One in five local council bosses is expected to quit if the Conservatives win the next election and push ahead with plans to cut executive pay.
Council chief executives are already thought to be leaving their posts following criticisms from political parties of their £200,000-plus salaries and generous pension schemes.
David Clark, director-general of Solace, the Society of Local Authority Chief Executives, said the rate of departures would accelerate next year because of uncertainty about pay and benefits under a new government.
He predicted that 80 of the present 400 chiefs would go by next Christmas.
Clark told the Times: “I would anticipate a 20% turnover in the 12 months from now. A lot of people are saying they will not stick with the job.
“The decision of several chief executives in October to step down seems to have triggered further departures. A few chief execs may go to other jobs in local government, but most will retire or go on to work outside [the public sector] in the next 12 months.”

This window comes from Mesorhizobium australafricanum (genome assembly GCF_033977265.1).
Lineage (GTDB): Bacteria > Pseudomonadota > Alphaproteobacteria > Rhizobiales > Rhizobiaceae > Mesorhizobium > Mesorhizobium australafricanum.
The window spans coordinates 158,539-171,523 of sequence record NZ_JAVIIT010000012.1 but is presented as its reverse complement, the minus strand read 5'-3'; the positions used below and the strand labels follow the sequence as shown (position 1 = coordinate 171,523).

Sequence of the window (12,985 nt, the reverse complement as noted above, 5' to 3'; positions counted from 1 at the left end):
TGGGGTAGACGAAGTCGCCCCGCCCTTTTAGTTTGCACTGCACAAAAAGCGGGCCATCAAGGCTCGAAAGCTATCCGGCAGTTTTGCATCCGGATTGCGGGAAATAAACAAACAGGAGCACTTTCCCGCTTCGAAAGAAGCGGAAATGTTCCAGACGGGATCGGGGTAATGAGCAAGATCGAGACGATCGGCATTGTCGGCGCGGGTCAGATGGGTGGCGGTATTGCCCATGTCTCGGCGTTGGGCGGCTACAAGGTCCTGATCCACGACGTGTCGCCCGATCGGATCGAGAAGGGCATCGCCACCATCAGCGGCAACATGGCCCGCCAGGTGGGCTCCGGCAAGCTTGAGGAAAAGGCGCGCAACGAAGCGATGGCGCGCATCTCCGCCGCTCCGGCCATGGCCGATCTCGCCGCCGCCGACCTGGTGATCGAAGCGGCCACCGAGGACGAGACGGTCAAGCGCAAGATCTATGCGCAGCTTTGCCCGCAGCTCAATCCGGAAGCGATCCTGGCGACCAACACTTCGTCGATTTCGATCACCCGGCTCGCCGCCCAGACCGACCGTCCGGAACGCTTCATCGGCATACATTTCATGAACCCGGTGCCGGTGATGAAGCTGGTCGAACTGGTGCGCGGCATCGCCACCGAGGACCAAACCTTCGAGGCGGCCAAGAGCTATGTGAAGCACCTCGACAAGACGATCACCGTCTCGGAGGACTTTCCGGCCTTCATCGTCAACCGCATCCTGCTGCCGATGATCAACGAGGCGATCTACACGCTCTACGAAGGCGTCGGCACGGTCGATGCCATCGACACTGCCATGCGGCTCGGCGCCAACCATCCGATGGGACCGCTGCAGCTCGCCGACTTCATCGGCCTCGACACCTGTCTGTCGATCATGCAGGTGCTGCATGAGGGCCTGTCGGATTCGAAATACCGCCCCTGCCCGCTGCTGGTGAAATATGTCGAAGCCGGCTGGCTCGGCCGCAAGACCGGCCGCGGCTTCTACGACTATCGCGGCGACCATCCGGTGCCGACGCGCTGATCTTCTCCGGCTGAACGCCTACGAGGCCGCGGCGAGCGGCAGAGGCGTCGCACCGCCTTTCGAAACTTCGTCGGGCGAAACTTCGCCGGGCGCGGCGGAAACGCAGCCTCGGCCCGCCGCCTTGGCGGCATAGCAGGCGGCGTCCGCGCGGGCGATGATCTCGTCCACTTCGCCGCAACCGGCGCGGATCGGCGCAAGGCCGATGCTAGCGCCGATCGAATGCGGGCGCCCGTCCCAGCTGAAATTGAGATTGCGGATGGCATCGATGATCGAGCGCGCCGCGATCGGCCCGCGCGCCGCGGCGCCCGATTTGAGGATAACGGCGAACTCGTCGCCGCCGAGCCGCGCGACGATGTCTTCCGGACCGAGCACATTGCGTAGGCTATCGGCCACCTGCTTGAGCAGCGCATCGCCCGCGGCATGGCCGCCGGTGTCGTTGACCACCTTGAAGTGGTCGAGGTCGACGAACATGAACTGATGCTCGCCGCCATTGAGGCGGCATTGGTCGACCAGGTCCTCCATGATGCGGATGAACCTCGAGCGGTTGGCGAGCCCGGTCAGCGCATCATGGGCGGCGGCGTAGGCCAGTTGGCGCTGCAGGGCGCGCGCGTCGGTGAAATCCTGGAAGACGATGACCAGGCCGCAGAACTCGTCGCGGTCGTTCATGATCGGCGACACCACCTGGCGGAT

Local authority chiefs believe the Conservatives would try to cap pay at £150,000, which would result in a substantial cut for some chief executives if they changed jobs.
The average pay for chief executives across all councils is £141,000, but those running county councils earn an average of £180,000. Many council chiefs in London earn £200,000 or more.
Council bosses who have already announced that they intend to quit include Paul Rogerson, chief executive of Leeds City Council, John Schultz of Stockport and Byron Davies of Cardiff.